Patti Smith was a star from the get-go. Opening her fierce 1975 debut album, Horses, with the line "Jesus died for somebody's sins / But not mine," she clearly meant business. It was the sound of a gauntlet being thrown down.
From the outset, Smith claims that she and photographer Robert Mapplethorpe were soulmates fated to cross paths.
Merging surreal, sometimes incoherent, poetry with three-chord electric guitar and singing in a voice that was girlish in one instant, crazed, discordant and feral the next, Smith wasn't the first woman to rock, but she was the first to do it with such balls-out bravado. She wore suits instead of mini-dresses, brazenly stole from Van Morrison and Land of a Thousand Dances, made her most lust-fuelled songs sound like prayers and her religious songs orgasmic — all without apology.
That same brashness is there on the album's iconic cover, a black-and-white photo snapped by Smith's longtime friend and collaborator Robert Mapplethorpe. The image is as unsettling and contradictory as the music contained within. Smith stands, in white dress shirt and black tie, staring down the lens. Is she man or woman? Sinner or saint? Poet or junkie? With her nonchalant posture and a black jacket slung across her shoulder, she looks like she doesn't give a damn, but the eyes say something different. She breaks the fourth wall, daring her audience to take her on.
Along with Horses, that confrontational image helped cement Smith's status as the "godmother of punk," a title she's maintained ever since. One of the deepest pleasures of reading Smith's exquisite new memoir, Just Kids, arrives in the scene where she describes how she and Mapplethorpe achieved that classic shot. A collaboration between a singer and a photographer on the brink of fame, it was also the culmination of their complicated relationship as lovers and friends. As Smith the memoirist explains, "When I look at it now, I never see me. I see us."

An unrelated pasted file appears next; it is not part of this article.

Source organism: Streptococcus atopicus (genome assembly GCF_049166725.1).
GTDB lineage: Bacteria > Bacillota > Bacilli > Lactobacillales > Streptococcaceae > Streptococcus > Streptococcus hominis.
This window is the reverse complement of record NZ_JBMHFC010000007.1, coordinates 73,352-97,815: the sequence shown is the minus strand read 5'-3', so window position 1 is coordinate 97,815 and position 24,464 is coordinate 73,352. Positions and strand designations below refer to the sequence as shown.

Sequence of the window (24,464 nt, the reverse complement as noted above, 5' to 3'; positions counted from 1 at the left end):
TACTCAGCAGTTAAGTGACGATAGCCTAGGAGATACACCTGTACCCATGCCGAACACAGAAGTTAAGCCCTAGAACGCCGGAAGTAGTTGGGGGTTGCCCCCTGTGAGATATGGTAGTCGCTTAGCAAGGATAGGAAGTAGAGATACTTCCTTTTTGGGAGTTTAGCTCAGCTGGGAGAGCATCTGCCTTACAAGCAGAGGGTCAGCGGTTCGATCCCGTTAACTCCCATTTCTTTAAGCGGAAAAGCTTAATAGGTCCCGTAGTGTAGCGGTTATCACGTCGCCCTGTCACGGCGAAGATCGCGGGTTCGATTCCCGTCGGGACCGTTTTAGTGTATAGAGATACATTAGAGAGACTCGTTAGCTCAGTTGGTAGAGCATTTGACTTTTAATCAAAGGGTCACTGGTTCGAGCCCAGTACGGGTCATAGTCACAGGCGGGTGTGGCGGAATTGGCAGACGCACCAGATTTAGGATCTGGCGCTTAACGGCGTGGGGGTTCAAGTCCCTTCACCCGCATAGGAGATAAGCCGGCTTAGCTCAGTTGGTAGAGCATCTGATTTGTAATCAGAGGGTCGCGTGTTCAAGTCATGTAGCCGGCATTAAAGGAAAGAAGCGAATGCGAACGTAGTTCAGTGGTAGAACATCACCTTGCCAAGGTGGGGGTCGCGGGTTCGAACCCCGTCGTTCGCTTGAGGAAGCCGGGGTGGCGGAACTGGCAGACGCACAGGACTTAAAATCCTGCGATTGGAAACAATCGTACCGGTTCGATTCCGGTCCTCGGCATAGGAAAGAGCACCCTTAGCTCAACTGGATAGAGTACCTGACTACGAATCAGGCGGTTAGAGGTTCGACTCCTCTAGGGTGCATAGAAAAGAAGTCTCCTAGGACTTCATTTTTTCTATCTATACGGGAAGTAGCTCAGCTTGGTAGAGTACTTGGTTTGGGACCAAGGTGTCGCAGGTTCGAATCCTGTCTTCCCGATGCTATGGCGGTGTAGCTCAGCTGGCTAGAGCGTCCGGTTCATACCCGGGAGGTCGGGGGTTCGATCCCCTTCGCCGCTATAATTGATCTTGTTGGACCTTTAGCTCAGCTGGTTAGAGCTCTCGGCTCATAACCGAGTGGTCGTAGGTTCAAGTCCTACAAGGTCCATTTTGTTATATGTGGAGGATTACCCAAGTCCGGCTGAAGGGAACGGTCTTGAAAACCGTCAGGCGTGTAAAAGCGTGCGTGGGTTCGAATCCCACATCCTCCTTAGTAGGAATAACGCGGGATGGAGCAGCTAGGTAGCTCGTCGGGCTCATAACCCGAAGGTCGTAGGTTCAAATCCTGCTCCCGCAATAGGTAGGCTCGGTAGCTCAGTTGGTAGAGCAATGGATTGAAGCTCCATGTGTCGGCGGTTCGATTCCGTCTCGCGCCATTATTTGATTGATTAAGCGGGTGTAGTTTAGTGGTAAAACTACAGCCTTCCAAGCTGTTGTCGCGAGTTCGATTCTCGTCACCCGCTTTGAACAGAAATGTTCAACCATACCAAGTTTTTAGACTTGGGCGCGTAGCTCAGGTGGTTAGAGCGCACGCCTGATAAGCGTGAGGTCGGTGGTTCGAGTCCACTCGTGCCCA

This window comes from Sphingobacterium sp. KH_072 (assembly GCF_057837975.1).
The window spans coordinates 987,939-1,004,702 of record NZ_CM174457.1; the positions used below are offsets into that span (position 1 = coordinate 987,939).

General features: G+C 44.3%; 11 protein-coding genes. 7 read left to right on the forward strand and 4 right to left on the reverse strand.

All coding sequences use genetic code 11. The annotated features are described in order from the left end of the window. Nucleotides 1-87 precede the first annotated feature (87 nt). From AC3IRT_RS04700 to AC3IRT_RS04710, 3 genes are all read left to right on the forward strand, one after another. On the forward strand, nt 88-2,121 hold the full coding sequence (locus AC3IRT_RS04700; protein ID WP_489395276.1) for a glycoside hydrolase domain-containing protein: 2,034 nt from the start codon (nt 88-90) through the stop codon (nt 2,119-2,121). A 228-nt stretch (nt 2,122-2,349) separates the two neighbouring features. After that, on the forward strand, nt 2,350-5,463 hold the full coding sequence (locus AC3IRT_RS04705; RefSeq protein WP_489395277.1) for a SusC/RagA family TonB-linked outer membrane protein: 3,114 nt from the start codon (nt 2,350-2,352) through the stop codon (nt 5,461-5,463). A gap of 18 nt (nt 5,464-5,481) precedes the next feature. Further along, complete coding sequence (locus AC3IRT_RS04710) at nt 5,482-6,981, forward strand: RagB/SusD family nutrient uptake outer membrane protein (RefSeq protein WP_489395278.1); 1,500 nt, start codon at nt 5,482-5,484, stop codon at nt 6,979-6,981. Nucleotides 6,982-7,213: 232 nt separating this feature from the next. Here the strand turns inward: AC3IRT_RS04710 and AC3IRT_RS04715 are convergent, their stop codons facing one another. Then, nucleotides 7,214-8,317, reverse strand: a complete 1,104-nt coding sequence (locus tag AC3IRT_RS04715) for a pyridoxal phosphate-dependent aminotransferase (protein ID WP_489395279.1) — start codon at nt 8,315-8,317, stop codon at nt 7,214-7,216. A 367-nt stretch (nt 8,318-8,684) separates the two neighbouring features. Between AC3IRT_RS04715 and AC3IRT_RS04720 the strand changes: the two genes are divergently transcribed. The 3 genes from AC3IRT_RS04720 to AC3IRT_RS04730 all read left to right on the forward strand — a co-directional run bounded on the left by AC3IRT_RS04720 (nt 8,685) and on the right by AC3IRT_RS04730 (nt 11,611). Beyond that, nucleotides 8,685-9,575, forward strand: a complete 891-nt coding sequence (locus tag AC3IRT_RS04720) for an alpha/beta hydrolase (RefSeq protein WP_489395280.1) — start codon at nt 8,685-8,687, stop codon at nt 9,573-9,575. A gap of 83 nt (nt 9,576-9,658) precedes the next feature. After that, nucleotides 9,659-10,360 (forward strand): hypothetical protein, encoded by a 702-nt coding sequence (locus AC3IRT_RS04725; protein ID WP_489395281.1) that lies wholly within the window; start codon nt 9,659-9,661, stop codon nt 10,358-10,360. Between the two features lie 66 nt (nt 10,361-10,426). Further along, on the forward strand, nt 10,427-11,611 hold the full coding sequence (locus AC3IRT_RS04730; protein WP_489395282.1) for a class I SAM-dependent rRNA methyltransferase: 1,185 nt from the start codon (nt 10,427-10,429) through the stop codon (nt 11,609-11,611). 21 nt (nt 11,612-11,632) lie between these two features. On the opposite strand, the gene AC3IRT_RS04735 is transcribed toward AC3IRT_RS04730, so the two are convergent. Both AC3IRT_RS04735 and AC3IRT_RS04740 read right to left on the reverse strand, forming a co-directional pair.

Just Kids is bracketed by scenes of Mapplethorpe's death from AIDS in 1989 and is clearly intended to be a tribute to the man whom Smith calls "the artist of my life." From the outset, Smith paints a portrait of their young selves as soulmates fated to cross paths. At the same time that she resolved to cast off teacher's college and dead-end factory jobs in southern New Jersey for her art, Mapplethorpe had an artistic epiphany of his own in Brooklyn.
The two would meet on Smith's first night in New York, and it marked the beginning of a relationship that would last for two decades. To hear Smith tell it, Mapplethorpe served as both ballast and mentor during these early years: "In the beginning, I faltered, and he was always there with an embrace or words of encouragement, coercing me to get out of myself and into my work." While the young lovers didn't have money, often dining on Mallomars and stealing art supplies, they had something even more sustaining: shared artistic ambitions and a mutual love of Tim Hardin records and William Blake's poetry.
If this sounds impossibly romantic, some of it is, particularly a moment where the derelict residents of a fleabag 8th Street motel bid young Patti and Robert adieu as the couple heads toward better times at the Hotel Chelsea. But Smith, who earned some of her rent money working as a freelance journalist, is careful throughout Just Kids to keep the flowery bits to a minimum. Readers familiar with her sometimes pretentious, confounding poetry and lyrics will be taken aback at how engaging, clear-eyed and unfussy her prose is here.